Based on the foregoing, the Wilkinses filed their Complaint on December 31, 2015. ECF No. 1. In their Complaint, the Wilkinses assert a breach of contract claim, arguing that Defendants' foreclosure action violated "applicable law"-namely, a Consent Order, entered in case AA-EC-11-19, by the United States Department of the Treasury Comptroller of the Currency against Wells Fargo-because Defendants foreclosed on the Wilkinses' residence without responding in writing to the Wilkinses' loan modification application. Id. ¶ 28; Id., Ex. B, Consent Order, ECF No. 1-2 [hereinafter "Consent Order"]. The Wilkinses also assert that the foreclosure breached the covenant of good faith and fair dealing contained in the note and Deed of Trust. Id. ¶ 49. As a result of Defendants' actions, the Wilkinses allege, they sustained damages. Id. ¶¶ 38, 43, 50. The Wilkinses seek rescission of the foreclosure and return of the title to the home, compensatory damages, as well as pre- and post-judgment interest. On February 5, 2016, Defendants filed their Motion to Dismiss Plaintiffs' Complaint, pursuant to Federal Rule of Civil Procedure 12(b)(6). ECF No. 3. On February 26, 2016, Plaintiffs filed their Opposition to Defendants' Motion to Dismiss. ECF No. 11. Finally, on March 3, 2016, Defendants filed their Rebuttal Memorandum in Support of their Motion to Dismiss. ECF No. 12.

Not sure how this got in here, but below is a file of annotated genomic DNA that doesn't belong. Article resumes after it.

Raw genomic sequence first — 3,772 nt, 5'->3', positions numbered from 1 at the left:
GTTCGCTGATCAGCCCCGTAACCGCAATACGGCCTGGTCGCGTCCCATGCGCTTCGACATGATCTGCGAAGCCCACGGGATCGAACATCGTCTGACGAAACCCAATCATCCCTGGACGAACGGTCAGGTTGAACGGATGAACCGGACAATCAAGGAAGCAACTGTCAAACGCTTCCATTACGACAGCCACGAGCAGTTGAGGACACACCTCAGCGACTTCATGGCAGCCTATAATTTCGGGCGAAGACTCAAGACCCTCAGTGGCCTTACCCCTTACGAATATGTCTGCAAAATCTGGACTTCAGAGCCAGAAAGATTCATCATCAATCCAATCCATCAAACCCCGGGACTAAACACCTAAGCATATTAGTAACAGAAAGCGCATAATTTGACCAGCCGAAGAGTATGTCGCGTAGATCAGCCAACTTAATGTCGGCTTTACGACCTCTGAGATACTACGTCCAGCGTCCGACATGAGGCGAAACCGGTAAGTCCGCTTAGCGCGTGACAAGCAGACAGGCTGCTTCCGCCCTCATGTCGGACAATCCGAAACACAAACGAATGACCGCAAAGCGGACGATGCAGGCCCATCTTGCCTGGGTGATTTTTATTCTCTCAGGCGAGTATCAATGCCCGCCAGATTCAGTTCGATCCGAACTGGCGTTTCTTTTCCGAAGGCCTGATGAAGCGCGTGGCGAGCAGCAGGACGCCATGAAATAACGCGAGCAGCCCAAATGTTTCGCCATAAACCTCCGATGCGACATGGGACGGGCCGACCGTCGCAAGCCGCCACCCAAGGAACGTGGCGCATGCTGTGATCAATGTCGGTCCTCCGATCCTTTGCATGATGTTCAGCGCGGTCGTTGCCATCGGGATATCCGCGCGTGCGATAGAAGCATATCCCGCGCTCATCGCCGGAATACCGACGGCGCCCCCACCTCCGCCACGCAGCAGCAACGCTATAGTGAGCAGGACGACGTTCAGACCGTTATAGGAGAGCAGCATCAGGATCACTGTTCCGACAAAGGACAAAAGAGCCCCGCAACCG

A complaint must contain "a short and plain statement of the claim showing that the pleader is entitled to relief." Fed.R.Civ.P. 8(a)(2). A motion to dismiss may be granted when a complaint fails "to state a claim upon which relief can be granted." Fed.R.Civ.P. 12(b)(6). A complaint fails to state a claim if it does not allege "enough facts to state a claim to relief that is plausible on its face." Bell Atl. Corp. v. Twombly, 550 U.S. 544, 570 (2007). Though a complaint need not be detailed, "[f]actual allegations must be enough to raise a right to relief above the speculative level." Twombly, 550 U.S. at 555; see Ashcroft v. Iqbal, 556 U.S. 662, 678 (2009).

A motion to dismiss tests the sufficiency of a complaint without resolving factual disputes, and a district court "'must accept as true all of the factual allegations contained in the complaint' and 'draw all reasonable inferences in favor of the plaintiff.'" Kensington Volunteer Fire Dep't v. Montgomery Cty., 684 F.3d 462, 467 (4th Cir. 2012) (quoting E.I, du Pont de Nemours & Co. v. Kolon Indus., Inc., 637 F.3d 435, 440 (4th Cir. 2011)). Although the truth of the facts alleged is presumed, district courts are not bound by the "legal conclusions drawn from the facts" and "need not accept as true unwarranted inferences, unreasonable conclusions, or arguments." E. Shore Mkts., Inc. v. Assocs. Ltd. P'ship, 213 F.3d 175, 180 (4th Cir. 2000); see Iqbal, 556 U.S. at 678 (citing Twombly, 550 U.S. at 555) .